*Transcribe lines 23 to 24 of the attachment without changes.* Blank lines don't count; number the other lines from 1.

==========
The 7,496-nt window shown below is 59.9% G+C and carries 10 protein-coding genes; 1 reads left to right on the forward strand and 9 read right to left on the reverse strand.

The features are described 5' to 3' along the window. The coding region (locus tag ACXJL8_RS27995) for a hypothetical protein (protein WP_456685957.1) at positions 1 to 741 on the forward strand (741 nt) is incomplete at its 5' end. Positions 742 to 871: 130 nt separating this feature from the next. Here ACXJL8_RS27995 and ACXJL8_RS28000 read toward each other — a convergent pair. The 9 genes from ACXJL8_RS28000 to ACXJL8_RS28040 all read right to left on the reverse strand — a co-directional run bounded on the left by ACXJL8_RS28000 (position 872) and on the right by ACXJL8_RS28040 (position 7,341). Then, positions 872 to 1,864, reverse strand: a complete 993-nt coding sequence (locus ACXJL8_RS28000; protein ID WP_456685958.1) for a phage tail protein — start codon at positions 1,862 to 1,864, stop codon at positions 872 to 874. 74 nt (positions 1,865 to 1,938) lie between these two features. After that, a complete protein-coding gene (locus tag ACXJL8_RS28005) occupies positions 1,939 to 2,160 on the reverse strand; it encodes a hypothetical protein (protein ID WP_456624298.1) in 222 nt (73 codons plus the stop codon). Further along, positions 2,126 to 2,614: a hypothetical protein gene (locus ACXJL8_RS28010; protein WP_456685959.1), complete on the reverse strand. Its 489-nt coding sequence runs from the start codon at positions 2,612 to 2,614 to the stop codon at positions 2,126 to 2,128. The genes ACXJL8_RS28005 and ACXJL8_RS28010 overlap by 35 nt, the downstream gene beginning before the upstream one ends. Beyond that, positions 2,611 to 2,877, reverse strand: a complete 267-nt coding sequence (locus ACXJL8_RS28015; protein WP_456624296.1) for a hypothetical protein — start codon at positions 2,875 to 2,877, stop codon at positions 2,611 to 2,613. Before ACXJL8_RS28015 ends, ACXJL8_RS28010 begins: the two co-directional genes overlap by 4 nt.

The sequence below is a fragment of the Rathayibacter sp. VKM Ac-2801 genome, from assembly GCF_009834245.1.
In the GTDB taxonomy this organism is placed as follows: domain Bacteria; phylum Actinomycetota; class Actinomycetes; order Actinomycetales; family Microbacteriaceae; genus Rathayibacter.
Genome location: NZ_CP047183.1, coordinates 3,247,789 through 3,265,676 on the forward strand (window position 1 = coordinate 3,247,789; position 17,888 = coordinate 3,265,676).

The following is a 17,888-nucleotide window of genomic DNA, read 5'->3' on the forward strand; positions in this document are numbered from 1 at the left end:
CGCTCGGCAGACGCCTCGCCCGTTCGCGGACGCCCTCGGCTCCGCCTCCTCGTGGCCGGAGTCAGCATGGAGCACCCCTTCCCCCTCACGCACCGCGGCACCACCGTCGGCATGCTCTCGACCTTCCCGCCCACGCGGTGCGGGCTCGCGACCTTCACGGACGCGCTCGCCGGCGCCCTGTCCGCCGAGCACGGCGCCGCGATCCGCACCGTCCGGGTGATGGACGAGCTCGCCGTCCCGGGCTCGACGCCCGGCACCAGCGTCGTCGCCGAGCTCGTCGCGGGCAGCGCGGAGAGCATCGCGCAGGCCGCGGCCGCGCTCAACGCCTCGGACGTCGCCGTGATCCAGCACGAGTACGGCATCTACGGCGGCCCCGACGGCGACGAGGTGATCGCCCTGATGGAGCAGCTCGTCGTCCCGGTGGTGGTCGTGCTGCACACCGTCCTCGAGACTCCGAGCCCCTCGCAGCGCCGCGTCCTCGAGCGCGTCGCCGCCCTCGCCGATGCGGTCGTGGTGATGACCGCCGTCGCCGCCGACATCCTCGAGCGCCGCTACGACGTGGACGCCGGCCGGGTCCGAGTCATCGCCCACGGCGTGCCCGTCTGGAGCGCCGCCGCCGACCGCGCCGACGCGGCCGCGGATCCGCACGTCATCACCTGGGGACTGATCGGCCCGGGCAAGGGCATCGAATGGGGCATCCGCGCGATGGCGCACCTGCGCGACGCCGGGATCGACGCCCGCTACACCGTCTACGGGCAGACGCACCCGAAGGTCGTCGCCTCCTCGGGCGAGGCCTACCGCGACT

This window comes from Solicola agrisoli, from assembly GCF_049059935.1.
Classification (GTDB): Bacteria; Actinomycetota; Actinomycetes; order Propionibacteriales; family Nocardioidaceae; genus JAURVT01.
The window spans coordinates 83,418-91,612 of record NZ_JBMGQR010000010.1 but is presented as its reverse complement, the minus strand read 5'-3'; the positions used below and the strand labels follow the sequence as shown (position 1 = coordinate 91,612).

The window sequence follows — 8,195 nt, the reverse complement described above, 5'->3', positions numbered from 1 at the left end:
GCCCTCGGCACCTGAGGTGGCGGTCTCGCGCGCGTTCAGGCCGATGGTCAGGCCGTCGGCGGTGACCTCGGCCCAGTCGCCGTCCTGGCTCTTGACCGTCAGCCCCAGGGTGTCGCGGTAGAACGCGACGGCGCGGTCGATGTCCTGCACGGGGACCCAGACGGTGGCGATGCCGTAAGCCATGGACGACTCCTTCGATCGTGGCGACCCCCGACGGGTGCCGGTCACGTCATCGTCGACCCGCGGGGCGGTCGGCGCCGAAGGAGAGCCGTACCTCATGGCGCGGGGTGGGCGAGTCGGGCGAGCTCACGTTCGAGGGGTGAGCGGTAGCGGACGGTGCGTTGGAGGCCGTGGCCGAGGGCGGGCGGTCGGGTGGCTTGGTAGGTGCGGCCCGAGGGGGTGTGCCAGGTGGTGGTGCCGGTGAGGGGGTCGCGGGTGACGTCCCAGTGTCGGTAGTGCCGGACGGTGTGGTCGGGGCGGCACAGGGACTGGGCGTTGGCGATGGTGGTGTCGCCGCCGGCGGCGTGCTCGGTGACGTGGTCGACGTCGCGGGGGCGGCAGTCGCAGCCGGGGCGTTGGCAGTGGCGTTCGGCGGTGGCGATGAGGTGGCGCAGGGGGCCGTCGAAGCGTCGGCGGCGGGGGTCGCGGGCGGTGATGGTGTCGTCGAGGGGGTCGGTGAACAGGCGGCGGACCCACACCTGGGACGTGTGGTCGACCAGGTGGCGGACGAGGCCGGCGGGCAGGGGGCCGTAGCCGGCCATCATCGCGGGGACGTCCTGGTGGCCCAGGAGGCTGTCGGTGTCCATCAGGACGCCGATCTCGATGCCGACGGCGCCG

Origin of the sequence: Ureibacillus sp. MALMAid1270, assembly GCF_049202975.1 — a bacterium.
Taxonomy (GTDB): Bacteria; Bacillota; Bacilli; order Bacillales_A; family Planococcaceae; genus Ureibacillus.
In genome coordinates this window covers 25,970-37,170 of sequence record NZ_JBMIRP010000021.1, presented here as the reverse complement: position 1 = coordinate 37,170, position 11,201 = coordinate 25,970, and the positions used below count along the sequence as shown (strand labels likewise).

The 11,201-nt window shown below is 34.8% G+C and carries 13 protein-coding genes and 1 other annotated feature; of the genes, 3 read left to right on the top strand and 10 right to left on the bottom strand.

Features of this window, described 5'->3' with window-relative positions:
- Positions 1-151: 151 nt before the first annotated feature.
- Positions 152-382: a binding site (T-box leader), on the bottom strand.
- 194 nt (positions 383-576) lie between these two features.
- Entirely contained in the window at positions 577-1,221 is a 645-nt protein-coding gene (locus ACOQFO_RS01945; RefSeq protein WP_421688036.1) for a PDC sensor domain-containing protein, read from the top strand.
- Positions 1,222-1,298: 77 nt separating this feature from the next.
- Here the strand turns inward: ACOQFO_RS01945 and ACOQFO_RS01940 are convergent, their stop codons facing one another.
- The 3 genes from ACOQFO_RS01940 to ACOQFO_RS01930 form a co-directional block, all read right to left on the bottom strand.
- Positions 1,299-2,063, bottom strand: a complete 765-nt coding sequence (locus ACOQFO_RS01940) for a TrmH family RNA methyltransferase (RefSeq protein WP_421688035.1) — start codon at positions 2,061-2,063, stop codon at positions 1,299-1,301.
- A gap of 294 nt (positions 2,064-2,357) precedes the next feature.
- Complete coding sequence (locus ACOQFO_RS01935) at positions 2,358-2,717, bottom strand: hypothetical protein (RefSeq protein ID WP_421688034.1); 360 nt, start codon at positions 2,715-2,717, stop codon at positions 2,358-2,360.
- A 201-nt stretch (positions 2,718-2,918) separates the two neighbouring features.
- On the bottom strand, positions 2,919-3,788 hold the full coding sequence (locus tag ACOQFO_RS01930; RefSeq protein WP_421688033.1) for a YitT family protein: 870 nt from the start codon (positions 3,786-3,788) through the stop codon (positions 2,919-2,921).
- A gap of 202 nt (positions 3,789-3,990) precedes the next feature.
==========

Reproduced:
- Here the strand turns inward: ACOQFO_RS01945 and ACOQFO_RS01940 are convergent, their stop codons facing one another.
- The 3 genes from ACOQFO_RS01940 to ACOQFO_RS01930 form a co-directional block, all read right to left on the bottom strand.